Lonelysandwich makes an interesting point with regards the use of ‘on the App Store’ (in the context of iPhone applications) rather than ‘at the App Store’.
If I asked you where you went to buy your iPhone, would you say you bought it on the Apple Store? No, you wouldn’t. You’d say you bought it at the Apple Store. Does this mean that Apple chooses not to think of iTunes as a retail outlet or to think of apps as retail products?
In English, prepositions are intimately linked with their verbs
It is conscious prepositional changes that get on my nerves. Why, for instance, do the guards on Virgin Trains announce that “We will be arriving into London Victoria”. Why not “arriving at”? What’s the thinking here? Did somebody decide that “to arrive” no longer takes the preposition “at”? I have half an idea that somebody thinks “arrive at” implies the termination of a journey, whereas “arrive into” implies the journey is ongoing. But is this the case?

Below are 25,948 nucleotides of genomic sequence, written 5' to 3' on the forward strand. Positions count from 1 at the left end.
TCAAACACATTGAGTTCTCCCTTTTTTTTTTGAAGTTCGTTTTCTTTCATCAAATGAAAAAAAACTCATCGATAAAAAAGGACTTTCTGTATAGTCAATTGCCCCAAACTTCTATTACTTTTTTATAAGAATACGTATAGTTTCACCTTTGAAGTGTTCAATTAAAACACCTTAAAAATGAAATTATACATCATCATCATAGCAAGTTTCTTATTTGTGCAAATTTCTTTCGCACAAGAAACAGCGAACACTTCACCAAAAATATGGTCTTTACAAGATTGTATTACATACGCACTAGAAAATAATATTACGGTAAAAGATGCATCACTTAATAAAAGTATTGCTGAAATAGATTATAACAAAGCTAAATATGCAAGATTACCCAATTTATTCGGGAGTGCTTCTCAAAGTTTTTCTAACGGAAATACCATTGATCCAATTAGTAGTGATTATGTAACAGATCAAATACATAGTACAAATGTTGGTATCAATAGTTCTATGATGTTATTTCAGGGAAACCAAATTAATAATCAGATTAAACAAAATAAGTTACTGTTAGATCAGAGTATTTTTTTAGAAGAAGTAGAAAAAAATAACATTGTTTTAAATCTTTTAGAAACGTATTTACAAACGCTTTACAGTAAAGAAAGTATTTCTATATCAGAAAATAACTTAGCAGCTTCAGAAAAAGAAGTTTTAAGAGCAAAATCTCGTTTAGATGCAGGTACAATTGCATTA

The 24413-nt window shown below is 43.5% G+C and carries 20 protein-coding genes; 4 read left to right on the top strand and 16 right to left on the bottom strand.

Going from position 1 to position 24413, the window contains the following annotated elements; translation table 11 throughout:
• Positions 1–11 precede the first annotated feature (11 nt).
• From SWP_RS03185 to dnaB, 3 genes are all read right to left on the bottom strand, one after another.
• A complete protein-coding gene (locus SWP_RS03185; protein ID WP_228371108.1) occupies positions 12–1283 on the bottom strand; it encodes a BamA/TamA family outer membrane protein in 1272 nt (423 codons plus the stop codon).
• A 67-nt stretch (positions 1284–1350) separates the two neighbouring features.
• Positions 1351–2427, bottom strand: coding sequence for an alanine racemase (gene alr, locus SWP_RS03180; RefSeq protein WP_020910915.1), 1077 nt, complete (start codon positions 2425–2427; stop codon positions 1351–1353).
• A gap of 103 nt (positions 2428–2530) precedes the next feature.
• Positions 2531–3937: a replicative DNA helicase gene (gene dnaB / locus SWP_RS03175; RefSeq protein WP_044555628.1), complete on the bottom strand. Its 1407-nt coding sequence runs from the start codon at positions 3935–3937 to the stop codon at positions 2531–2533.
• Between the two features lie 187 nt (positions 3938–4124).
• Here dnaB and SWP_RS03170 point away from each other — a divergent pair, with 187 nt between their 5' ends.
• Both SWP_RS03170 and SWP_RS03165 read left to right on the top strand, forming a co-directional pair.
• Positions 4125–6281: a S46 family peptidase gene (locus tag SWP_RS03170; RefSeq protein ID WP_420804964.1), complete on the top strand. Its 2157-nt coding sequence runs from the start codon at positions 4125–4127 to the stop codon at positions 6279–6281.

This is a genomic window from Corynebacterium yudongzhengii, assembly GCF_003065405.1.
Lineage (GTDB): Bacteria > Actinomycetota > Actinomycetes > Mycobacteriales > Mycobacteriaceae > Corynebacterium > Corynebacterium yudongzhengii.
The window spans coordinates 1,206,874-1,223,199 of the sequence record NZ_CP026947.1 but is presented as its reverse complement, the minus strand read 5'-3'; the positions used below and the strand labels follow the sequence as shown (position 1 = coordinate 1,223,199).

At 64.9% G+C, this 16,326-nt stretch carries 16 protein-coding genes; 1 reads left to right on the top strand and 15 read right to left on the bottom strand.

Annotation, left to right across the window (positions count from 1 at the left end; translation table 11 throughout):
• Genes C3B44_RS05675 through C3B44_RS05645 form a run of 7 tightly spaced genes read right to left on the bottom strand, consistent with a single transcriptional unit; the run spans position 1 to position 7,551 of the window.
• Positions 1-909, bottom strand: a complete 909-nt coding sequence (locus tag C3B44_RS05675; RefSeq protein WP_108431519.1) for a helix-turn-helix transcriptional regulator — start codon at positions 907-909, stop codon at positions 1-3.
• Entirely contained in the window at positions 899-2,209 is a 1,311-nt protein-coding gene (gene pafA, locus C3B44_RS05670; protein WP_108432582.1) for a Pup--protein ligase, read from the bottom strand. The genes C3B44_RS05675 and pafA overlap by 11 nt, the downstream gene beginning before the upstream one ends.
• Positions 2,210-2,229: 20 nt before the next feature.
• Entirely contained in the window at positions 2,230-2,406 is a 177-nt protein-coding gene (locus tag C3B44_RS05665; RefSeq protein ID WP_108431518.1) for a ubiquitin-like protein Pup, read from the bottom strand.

Meanwhile, at or on the App Store, Apple are
I’ve always thought of an iPhone app, like any other software, as a product. Perhaps this has something to do with tying my first memories of software programs to the boxes in which they were sold, on the shelves at retail outlets like Egghead and CompUSA. But clearly, Apple thinks of apps differently. Apple, it seems, thinks of apps as content created by developers in the way that music is created by musicians and movies are created by filmmakers.